KINGSTON, Ontario (AP) - A top Cuban official on Thursday said Cuba is willing to discuss everything with the Obama administration, but it won't give up its form of government in talks to improve relations.
The comments by the director of Cuba's Foreign Ministry's North American Department echoed the sentiments of President Raul Castro, who has said repeatedly that officials would be willing to sit down for direct talks with U.S. leaders as long as his country's sovereignty is not threatened.
President Barack Obama has suggested it may be time for a new beginning with Cuba, and the White House authorized unlimited travel and money transfer for Americans with relatives in Cuba. But his administration has said it would like Cuba to respond by making small political and social changes to its single-party communist system.
Castro has bristled at that suggestion.
"Cuba cannot be asked to give up its form of government as a condition to establish normal relations with the United States. That position is a nonstarter. It will lead us no where," the Cuban official, Josefina Vidal, said at the start of a Cuban academic conference in Canada. "In doing so, the United States would make the same mistake that previous governments have done."
She said dialogue should occur without preconditions.
The conference is examining the significance of the 50th anniversary of the Cuba revolution. Cuban Parliament President Ricardo Alarcon is scheduled to give a speech Saturday.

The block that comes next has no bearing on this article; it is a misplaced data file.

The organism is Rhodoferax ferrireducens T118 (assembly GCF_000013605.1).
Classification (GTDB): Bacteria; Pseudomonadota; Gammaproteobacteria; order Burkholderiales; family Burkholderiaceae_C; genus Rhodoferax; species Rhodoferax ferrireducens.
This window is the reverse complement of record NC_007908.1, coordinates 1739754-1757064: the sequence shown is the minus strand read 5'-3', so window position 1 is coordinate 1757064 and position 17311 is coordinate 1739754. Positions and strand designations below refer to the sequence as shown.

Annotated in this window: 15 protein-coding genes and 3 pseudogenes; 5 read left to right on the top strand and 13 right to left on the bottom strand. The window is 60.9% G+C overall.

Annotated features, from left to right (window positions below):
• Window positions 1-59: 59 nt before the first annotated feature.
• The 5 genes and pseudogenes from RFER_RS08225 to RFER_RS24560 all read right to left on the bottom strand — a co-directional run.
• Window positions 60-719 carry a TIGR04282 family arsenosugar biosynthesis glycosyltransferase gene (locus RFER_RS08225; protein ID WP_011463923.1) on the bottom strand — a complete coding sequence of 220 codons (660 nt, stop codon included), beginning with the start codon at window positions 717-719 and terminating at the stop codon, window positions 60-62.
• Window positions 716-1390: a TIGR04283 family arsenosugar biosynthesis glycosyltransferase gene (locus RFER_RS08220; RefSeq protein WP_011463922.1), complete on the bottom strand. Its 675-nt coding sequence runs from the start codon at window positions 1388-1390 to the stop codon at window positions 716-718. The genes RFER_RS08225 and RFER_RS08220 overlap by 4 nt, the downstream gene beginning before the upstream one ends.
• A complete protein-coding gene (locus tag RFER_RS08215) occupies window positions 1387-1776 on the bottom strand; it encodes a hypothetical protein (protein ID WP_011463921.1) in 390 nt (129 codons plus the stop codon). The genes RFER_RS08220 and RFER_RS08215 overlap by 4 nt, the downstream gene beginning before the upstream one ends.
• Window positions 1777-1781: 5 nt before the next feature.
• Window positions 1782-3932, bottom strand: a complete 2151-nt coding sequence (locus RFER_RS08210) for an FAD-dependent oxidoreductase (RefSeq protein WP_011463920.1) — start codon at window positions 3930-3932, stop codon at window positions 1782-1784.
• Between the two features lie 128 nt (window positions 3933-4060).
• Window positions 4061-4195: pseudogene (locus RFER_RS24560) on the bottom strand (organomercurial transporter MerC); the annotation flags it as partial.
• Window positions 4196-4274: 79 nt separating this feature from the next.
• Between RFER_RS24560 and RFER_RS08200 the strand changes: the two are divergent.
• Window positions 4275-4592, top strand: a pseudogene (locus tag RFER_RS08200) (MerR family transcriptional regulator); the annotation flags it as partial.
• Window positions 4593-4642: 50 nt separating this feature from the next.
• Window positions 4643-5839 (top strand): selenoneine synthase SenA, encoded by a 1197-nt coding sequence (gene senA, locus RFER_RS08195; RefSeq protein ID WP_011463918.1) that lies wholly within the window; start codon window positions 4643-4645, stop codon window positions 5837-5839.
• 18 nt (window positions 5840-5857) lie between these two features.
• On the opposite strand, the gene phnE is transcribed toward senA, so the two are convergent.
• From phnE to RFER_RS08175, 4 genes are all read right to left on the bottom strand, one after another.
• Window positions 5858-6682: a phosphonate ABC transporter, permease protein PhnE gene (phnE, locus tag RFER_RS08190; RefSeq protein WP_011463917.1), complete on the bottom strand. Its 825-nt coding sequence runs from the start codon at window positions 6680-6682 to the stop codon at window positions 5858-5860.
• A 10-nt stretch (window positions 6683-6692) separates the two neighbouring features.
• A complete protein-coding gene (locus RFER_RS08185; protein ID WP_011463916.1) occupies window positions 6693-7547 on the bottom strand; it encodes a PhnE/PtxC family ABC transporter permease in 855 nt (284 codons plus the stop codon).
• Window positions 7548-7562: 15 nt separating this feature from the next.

The U.S. has long sought what it considers real change from Cuba in the areas of human rights, free speech, free markets and democracy.
Last month, President Raul Castro said Cuba was willing to discuss "everything" with the U.S., leading to hopes that a door was opening to a new relationship.
But former president Fidel Castro insists that Cuba should make no concessions in return for better U.S. ties.
"Cuba is ready is to discuss everything but not to negotiate its sovereignty or its political or social system," Vidal repeated.
Raul Castro's daughter, Mariela, said the United States must not ignore Cuba's difficult past.
"Just like Obama cannot ignore his experiences as a black man in the United States, Cuba cannot forget its history as a country that's been blocked under the embargo for all of these years," she said in an interview. "You can never ignore your biography - neither your personal biography or your biography as a country."
The Obama administration has said it has no plans to lift the embargo which bans nearly all trade with Cuba. The island's government blames those sanctions for frequent shortages of food, medicine, farming and transportation machinery and other basics.
"The day the blockade is over and we have normal communication between our two countries, we will be free in Cuba to devote all our efforts and resources just to the development of our nation and not to think about ways to avoid the pressures and the obstacles the U.S. blockade signifies in Cuba," Vidal said.
Robert Pastor, a professor of international relations at American University and former President Jimmy Carter's national security adviser for Latin America, said that day will come, but not soon.
"I hope before too long we can have a conference like this in Washington," Pastor said in a speech. "But don't book your tickets quite yet."
Associated Press Writer Will Weissert in Havana contributed to this report.
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